How does the DC region rank on inclusion and shared prosperity?
The NoMa neighborhood as seen from the top of Uline Arena in Northeast Washington, DC on August 14, 2017. Photo by Jared Soares/The Washington Post via Getty Images.
The Greater DC area is thriving, but not all residents are sharing in the region’s economic prosperity. Deep contrasts exist between populations, neighborhoods, and jurisdictions. And many residents feel left on the sidelines by segregation and inequity.
At Urban–Greater DC, our mission is to build knowledge to address these inequalities and improve access to opportunity, creating a more inclusive region. To better understand what makes cities inclusive, Urban Institute scholars recently collected data on 274 of the largest US cities and ranked those cities on economic, racial, and overall inclusion across four decades. From the DC region, Washington, DC; Alexandria, Virginia; Baltimore, Maryland; and Richmond, Virginia were among the cities we studied.
Economic inclusion as measured here reflects the ability of residents with lower incomes to contribute to and benefit from economic prosperity. Racial inclusion reflects the ability of residents of color to do the same. Overall inclusion combines the two measures. We also measured economic health to capture the strength of a city’s local economy.
Of the four cities in the DC region, Alexandria fared best on economic inclusion, ranking 97th out of 274 cities in 2013 (the most recent year studied). Baltimore fared best on racial inclusion, ranking 132nd out of 274 cities in 2013. Generally speaking, though, the results suggest the work the region has to do around inclusivity. On overall inclusion, all four cities ranked in the bottom half of the sample in 2013.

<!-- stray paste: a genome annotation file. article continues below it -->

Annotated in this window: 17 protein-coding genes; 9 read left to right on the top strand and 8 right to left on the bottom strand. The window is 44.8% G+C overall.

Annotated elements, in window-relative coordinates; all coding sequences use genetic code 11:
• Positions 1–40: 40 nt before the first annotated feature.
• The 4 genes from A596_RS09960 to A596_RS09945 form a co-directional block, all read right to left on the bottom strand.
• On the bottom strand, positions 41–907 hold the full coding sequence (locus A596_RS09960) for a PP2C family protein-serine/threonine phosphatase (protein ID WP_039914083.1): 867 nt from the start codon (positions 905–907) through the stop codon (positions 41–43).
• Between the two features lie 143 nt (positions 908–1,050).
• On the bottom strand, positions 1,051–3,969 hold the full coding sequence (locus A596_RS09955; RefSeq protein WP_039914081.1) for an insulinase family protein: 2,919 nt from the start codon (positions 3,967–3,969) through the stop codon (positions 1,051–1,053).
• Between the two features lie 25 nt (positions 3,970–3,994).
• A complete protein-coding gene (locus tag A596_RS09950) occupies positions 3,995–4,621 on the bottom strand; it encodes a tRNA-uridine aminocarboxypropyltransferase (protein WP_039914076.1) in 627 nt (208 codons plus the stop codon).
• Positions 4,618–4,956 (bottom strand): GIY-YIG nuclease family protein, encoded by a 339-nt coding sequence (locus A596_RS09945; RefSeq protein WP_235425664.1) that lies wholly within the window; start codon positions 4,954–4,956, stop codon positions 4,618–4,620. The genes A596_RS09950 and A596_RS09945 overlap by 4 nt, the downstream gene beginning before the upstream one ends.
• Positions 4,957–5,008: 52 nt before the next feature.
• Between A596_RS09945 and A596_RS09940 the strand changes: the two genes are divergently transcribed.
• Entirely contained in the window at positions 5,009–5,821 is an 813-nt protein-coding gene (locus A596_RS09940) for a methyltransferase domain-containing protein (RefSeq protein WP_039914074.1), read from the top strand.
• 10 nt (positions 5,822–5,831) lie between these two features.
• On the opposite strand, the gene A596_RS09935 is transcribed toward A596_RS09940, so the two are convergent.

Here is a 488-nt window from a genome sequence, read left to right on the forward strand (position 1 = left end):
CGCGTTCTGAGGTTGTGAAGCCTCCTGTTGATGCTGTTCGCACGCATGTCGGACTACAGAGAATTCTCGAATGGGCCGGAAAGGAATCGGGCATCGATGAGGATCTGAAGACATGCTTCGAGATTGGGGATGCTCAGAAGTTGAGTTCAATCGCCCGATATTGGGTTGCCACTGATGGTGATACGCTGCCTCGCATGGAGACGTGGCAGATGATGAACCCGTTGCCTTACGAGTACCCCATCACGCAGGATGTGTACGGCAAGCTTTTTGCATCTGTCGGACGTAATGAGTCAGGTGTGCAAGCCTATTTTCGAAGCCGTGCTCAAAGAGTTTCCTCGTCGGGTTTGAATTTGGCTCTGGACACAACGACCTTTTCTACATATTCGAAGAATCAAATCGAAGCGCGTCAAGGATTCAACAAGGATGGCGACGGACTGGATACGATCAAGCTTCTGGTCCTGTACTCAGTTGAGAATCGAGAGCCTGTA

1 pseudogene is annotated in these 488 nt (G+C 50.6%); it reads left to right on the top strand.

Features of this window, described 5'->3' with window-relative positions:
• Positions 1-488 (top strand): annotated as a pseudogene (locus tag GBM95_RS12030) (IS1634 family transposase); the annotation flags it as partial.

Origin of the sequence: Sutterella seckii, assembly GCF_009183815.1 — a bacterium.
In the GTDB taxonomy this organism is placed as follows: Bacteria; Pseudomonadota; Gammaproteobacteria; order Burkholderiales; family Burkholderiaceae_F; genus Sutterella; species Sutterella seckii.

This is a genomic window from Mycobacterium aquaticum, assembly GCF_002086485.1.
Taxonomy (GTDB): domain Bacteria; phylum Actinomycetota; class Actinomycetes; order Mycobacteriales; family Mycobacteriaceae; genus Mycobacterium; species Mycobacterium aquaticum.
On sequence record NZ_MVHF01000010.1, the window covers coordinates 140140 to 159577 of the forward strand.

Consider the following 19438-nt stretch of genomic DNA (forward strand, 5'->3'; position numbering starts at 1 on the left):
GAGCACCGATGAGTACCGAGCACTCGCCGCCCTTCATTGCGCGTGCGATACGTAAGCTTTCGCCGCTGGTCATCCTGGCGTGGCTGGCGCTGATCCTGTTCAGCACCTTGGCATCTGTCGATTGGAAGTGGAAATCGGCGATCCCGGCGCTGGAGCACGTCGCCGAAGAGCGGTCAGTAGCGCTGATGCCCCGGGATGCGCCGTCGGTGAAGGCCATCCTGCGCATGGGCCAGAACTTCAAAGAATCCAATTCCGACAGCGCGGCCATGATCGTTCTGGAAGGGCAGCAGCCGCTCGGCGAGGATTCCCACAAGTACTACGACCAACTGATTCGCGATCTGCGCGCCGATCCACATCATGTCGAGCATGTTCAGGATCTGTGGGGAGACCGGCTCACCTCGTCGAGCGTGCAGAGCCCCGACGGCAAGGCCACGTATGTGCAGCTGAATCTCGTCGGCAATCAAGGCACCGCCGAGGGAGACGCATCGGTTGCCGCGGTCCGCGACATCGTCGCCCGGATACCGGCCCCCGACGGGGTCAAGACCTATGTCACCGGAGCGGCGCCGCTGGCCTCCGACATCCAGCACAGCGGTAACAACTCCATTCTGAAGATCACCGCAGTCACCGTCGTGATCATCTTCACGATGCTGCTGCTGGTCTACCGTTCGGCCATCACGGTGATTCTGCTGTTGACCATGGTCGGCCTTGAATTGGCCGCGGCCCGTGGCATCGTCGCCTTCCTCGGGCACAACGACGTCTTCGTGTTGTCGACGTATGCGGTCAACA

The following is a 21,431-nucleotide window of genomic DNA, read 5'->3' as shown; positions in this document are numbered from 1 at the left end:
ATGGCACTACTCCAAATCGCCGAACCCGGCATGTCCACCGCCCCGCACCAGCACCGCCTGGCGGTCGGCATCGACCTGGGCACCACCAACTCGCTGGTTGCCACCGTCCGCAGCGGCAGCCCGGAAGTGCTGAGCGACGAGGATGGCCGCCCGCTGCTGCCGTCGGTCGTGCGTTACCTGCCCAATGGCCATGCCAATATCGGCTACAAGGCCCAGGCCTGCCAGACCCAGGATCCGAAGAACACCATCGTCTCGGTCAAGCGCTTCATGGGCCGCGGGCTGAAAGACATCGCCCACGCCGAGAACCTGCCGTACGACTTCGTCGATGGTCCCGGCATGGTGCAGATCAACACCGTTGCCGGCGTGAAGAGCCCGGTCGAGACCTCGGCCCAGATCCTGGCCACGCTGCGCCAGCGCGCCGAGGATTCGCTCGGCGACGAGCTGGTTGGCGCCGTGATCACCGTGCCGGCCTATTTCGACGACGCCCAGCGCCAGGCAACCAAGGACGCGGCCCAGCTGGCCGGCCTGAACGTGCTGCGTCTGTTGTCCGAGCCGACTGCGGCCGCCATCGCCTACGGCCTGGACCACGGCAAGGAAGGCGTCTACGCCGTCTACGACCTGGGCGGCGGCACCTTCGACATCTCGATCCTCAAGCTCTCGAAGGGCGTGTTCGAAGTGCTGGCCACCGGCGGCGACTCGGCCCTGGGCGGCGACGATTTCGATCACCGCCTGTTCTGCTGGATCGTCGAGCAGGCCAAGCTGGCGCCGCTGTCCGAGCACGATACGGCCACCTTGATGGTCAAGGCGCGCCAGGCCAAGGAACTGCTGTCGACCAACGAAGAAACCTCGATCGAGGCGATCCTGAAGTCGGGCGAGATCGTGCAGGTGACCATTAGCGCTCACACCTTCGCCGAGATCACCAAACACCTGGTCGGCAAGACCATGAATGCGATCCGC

The table below shows the District’s inclusion and economic health rankings from 1980 to 2013. Looking at how inclusion and economic health changed over the most recent decade of data gives us insight about where cities are headed.
From 2000 to 2013, DC’s economic health improved dramatically, jumping up in the rankings from 243 to 77. Our study found that economically healthy cities tend to be more inclusive than economically distressed ones. During this economic recovery, DC had a modest increase in overall inclusion from 198 to 184. Highlighting the distinction between inclusion and diversity, DC improved 35 rankings on racial inclusion despite losing ground on racial diversity during this same period.
Alexandria became less inclusive between 2000 and 2013, falling from 102 to 141 in the overall inclusion rankings despite outperforming DC on economic health. The city has the most room to grow on racial inclusion: it ranked 172nd out of 274 cities in 2013.
From 2000 to 2013, Baltimore’s economic health increased slightly from 265 to 255. The city also became less inclusive, falling from 149 to 168 in the overall inclusion rankings.
Richmond’s inclusion rankings declined from 2000 to 2013, placing Richmond near the bottom of our sample of 274 cities. Its economic health ranking increased modestly from 226 to 207.
Thinking regionally about inclusion
Within the region, many jurisdictions are pushing for greater inclusion. The Montgomery County Council recently adopted a resolution ensuring that equity be considered in every budget and policy decision. The council cited Urban–Greater DC’s report “Racial Inequities in Montgomery County: 2011–15” in the resolution, arguing that “a more equitable Montgomery County would enhance opportunities for all residents, thereby improving the economy.” Fairfax County, Virginia, and Takoma Park, Maryland, are taking similar actions.
In the District of Columbia, Mayor Bowser created the Office of the Deputy Mayor for Greater Economic Opportunity to help overlooked and underserved communities who have not shared in the benefits of the city’s prosperity. The District’s economic development strategy, to which the Urban Institute contributed, aims to drive innovation and economic growth in an inclusive way.
But cities must think and act more regionally to achieve greater inclusion and shared prosperity. The DC region doesn’t always operate this way, and each state and jurisdiction has its own interests and agendas. But job and housing markets cross jurisdictional lines, and residents often work and use services outside the city in which they live. Regional partnerships can undoubtedly help secure broadly shared prosperity.